Do This Not That: A Guide For Stranded Motorists

Just when you think you're day could not be worse, your car decides that now, while you are only halfway to your destination, would be a good time to throw a tantrum and leave you stranded on the highway. If there is one spooky situation that comes along with being a vehicle driver, it is the fact that at any given moment, the car you rely to get you from point A to point B could fail you. The best advice anyone could give is to always have the number of a towing service handy, but while you wait on your knight in shining chrome and on four wheels to arrive, there are a few things you should and should not do to keep you safe. 

Do This: Let anyone know who stops to help that you have assistance on the way. 

Not That: Allow a stranger to lure you out of the car to help them make repairs.

There are some nice people on the roadways, but the problem is, you never know by looking who is up to no good and who is actually a kind-hearted individual looking to help. If someone stops to help you out, crack your window only and let them know you already have a towing service on the way and they should be there at any moment. 

Do This: Stay in your car and exit through the passenger side if you must get out. 

Not That: Exit through the driver's side door on a busy highway. 

It is always a good idea to just stay in your car if you get stranded. Other drivers will not be expecting someone out and about on the side of a busy highway and just getting out of your car could put you in danger. In areas where traffic could easily be traveling in excess of 65 mph, you could open your driver door to get out and have a car right on top of you before you even realize it.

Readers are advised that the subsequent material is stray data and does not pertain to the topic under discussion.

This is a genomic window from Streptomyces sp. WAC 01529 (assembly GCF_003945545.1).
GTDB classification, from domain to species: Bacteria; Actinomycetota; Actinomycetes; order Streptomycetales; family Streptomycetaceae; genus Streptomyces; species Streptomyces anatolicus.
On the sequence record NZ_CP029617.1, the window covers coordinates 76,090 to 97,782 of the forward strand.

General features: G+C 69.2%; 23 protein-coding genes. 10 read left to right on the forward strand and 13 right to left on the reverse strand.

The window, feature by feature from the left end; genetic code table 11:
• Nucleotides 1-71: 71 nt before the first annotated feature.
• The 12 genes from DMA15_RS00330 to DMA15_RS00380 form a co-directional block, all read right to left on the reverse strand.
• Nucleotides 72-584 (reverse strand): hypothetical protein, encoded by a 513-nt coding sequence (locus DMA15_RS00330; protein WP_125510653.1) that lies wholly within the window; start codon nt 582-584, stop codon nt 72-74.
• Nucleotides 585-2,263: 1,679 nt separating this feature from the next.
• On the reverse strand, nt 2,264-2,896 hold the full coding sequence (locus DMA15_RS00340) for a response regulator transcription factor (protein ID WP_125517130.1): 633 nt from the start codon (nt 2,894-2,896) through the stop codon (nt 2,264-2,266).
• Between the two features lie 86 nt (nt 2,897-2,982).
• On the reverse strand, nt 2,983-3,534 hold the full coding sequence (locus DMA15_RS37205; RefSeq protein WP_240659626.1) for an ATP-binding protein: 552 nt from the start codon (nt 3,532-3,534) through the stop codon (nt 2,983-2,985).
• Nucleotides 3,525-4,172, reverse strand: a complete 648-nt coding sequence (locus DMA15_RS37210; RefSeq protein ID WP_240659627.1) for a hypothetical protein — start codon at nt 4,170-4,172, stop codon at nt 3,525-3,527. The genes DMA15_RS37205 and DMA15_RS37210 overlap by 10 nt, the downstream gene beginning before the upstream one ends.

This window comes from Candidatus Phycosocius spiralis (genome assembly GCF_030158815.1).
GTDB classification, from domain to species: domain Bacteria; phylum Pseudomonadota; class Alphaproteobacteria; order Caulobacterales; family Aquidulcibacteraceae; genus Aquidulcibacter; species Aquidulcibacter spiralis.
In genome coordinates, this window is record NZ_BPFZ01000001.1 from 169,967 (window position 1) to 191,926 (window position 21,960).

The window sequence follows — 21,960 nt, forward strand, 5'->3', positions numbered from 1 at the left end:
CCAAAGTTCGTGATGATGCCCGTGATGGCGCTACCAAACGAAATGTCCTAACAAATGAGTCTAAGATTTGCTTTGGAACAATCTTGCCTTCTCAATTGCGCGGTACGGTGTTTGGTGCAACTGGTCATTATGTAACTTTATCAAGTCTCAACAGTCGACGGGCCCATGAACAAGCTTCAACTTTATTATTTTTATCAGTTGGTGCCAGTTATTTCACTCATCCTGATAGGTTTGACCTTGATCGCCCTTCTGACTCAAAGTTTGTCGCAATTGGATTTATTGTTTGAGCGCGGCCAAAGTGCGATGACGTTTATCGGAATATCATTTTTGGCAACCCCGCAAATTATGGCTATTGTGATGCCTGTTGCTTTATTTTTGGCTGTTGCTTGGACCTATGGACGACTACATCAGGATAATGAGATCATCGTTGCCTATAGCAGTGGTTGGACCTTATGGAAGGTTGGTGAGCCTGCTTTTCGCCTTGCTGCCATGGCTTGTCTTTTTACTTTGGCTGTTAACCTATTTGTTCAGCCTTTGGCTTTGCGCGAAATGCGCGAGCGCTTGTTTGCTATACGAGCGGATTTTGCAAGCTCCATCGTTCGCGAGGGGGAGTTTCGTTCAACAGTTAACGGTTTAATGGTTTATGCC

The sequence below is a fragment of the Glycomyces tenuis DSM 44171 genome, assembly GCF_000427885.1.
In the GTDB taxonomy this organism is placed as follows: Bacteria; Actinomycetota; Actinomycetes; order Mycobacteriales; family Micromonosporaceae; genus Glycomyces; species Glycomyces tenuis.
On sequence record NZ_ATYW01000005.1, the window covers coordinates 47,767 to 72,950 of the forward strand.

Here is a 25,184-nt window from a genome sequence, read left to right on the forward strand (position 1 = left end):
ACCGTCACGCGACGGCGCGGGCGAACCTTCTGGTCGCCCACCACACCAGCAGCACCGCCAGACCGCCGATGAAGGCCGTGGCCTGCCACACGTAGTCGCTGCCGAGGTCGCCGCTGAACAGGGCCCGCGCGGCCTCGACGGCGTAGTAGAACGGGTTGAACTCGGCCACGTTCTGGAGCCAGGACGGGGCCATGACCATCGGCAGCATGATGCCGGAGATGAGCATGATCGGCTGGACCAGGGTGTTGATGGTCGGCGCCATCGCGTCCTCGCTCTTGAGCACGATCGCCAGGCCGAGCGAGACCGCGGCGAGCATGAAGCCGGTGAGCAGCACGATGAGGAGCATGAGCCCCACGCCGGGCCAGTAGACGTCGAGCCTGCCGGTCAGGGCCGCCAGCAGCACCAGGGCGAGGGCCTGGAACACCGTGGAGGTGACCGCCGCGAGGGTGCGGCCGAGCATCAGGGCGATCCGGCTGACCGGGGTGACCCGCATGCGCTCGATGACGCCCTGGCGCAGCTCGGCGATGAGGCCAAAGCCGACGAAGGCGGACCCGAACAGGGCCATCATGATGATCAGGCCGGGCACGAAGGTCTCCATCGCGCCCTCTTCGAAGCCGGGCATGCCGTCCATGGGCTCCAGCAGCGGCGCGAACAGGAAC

Do This: Leave your emergency flashers, headlights, or other light source on to remain visible. 

Not That: Assume your car is visible because it is a bright color. 

Many drivers make the mistake of assuming because they have a flashy green, red, or even white car, there is no need to leave their emergency flashers on when they're stranded and drain the battery. However, regardless of your car color, leaving some kind of light on is an absolute must. Even if all you have is a flashlight to prop up in the rear window, it can be enough to alert other drivers that your car is sitting on the shoulder in an unexpected place. 

For more information, visit websites like